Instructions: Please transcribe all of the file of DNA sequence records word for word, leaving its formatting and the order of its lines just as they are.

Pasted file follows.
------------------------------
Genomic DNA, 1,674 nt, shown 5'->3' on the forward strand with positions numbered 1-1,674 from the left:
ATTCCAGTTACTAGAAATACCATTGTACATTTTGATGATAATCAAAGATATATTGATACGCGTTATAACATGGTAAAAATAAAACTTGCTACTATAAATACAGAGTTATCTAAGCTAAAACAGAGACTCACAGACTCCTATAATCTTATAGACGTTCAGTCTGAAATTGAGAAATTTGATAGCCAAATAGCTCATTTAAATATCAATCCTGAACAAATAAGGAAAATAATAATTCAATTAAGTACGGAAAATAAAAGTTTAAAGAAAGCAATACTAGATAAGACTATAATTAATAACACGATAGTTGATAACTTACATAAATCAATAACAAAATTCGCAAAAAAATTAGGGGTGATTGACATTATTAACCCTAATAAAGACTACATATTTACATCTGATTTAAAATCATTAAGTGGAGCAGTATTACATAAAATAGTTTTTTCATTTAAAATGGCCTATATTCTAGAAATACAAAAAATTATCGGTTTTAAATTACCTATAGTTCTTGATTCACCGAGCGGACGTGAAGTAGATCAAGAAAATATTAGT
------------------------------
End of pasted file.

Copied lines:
Genomic DNA, 1,674 nt, shown 5'->3' on the forward strand with positions numbered 1-1,674 from the left:
ATTCCAGTTACTAGAAATACCATTGTACATTTTGATGATAATCAAAGATATATTGATACGCGTTATAACATGGTAAAAATAAAACTTGCTACTATAAATACAGAGTTATCTAAGCTAAAACAGAGACTCACAGACTCCTATAATCTTATAGACGTTCAGTCTGAAATTGAGAAATTTGATAGCCAAATAGCTCATTTAAATATCAATCCTGAACAAATAAGGAAAATAATAATTCAATTAAGTACGGAAAATAAAAGTTTAAAGAAAGCAATACTAGATAAGACTATAATTAATAACACGATAGTTGATAACTTACATAAATCAATAACAAAATTCGCAAAAAAATTAGGGGTGATTGACATTATTAACCCTAATAAAGACTACATATTTACATCTGATTTAAAATCATTAAGTGGAGCAGTATTACATAAAATAGTTTTTTCATTTAAAATGGCCTATATTCTAGAAATACAAAAAATTATCGGTTTTAAATTACCTATAGTTCTTGATTCACCGAGCGGACGTGAAGTAGATCAAGAAAATATTAGT